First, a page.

Large shopping centres in urban hubs have been early adopters of the solar farming trend. With ample roof space and large daily energy usage, they are a perfect case study for the cost-saving benefits of solar power. However, the economic spinoffs of renewable energy are truly palpable in rural areas where malls are few and far between.
Formalised retail centres in rural settings require 500 KVA or more to operate and are registering substantial cost-savings through the use of solar power, while also contributing to creating jobs and economic activity in small towns such as Vredendal, Bela-Bela and most recently, Clanwilliam.
This is according to Dominic Wills, CEO of SOLA Future Energy, who says that businesses with varying energy needs are experiencing the benefits of investing in solar panels and even lithium-ion batteries, which assist in providing retail centres with reduced reliance on the national grid.
The load shedding of 2008 had an enormous effect on the current state of the economy and came at a huge cost. In fact, the National Energy Regulator of SA (Nersa) in 2008 published a report saying it had cost the economy an estimated R50 billion.
Despite this, mall development in South Africa is on the rise, according to the South African Council of Shopping Centres (SACSC). As formalised trading spaces, Malls in rural settings provide job creation and economic sustainability for small businesses.
Wills, who has been involved in implementing solar PV projects for retail centres of varying sizes for 6 years, explains that the initial capital outlay is offset by the rand value of energy savings year-on-year, encouraging many malls to make the switch to solar.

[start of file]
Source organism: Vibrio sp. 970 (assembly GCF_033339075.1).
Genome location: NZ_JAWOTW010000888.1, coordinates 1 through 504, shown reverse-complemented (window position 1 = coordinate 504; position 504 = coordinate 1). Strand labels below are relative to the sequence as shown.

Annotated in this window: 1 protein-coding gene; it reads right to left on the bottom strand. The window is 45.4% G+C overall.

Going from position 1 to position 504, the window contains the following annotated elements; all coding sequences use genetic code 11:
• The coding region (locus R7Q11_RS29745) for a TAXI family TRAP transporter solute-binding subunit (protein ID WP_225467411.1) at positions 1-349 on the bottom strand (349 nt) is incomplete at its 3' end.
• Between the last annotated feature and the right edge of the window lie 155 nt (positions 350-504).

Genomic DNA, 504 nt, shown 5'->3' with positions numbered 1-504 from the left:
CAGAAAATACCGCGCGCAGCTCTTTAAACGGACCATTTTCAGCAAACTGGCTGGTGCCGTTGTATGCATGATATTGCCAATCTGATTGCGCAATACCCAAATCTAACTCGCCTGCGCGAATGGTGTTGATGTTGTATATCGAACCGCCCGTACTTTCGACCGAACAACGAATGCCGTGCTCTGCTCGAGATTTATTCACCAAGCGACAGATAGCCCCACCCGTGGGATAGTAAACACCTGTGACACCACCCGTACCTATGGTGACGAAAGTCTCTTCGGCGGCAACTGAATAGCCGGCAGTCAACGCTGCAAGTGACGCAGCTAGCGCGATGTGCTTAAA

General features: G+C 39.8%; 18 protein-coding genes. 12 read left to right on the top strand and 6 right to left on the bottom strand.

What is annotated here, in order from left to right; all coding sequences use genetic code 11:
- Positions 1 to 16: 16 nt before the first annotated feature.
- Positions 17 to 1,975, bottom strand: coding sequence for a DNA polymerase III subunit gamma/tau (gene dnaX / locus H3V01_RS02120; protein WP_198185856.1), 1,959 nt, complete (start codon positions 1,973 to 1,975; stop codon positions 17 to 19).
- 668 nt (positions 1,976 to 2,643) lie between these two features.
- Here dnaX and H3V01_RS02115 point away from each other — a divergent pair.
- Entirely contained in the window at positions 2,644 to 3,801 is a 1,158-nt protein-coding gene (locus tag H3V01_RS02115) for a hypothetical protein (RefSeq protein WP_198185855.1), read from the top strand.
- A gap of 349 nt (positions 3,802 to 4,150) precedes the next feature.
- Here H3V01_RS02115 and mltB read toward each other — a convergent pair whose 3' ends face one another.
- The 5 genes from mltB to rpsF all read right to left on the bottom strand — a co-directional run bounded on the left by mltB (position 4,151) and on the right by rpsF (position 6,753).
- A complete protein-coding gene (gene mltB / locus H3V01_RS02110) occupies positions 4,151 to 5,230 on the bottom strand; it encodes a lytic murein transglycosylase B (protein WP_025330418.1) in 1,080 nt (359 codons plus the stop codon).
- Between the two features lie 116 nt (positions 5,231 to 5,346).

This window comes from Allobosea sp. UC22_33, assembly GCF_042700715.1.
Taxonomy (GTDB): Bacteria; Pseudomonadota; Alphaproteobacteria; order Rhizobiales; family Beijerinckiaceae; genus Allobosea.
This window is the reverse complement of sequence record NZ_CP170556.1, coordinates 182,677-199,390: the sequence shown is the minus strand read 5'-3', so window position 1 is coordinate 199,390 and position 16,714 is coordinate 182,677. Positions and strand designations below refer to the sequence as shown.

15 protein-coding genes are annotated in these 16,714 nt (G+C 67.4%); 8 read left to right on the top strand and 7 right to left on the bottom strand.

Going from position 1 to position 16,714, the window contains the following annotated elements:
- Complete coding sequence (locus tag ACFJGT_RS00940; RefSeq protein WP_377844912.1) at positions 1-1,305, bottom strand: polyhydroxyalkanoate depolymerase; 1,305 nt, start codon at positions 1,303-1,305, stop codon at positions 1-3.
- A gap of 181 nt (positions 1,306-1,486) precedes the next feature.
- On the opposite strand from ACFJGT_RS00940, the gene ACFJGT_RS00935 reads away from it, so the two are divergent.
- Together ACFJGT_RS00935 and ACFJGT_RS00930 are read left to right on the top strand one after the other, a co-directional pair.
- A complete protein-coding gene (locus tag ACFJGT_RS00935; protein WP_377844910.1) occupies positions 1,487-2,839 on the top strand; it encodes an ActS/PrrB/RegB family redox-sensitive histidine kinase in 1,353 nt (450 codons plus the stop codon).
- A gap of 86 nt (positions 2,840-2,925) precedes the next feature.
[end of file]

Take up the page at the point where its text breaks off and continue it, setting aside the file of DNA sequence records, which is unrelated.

His company installed a 1 MWp photovoltaic system on the roof of the Bela-Bela Mall in Mpumalanga earlier this year, comprising of 3240 poly-crystalline modules, which will provide over 1.6 MWh of clean energy per year.
By reducing its reliance on the national grid, the centre is expected to save nearly R1.8 million in just the first year.
“The project will pay for itself in less than five years, and amounts to a carbon footprint reduction of 1490 Tons of carbon dioxide each year for the duration of the system’s lifespan,” he points out.
“For most shopping centres, a payback period between 3 – 4 years is becoming normal.”
Similarly, the installation of 1620 polycrystalline modules at the Maskam Mall in Vredendal in the Western Cape is expected to produce 877 660 kWh of energy each year for at least the next two decades.
This adds up to energy savings of nearly R800 000 and a carbon dioxide reduction of 778 Tons each year.
“These examples point to the efficacy of solar PV not only in urban, but also in rural settings,” Wills added. “The beauty of such a flexible and deployable technology is that it is perfect for small towns in South Africa – and Africa more broadly”.
Financing solar energy projects
Although the initial capital investment might be a barrier for entrepreneurs, financial institutions are increasingly viewing renewable energy projects as “bankable,” which is a sign of trust and confidence in the strength of the technology and the sector.
“In the absence of a bank throwing its weight behind a project, other financial tools are available such as a solar Power Purchase Agreement (PPA), which allows a business to pay off and maintain their own solar energy system at no upfront cost, while enjoying immediate cost savings,” Wills explains.
He says that businesses also have the option to take ownership of the system at the end of the financed period.
As the South African government moves to firm up its efforts to reduce greenhouse gas emissions as part of the proposed National Climate Change Bill, the above-mentioned businesses are already doing their part for the environment.
“Although we tend to calculate the cost savings for businesses based on electricity consumption figures, the actual benefit should include the monetary value of a reduced carbon footprint on the environment,” Wills concludes.
[This story first appeared on Engineering News.]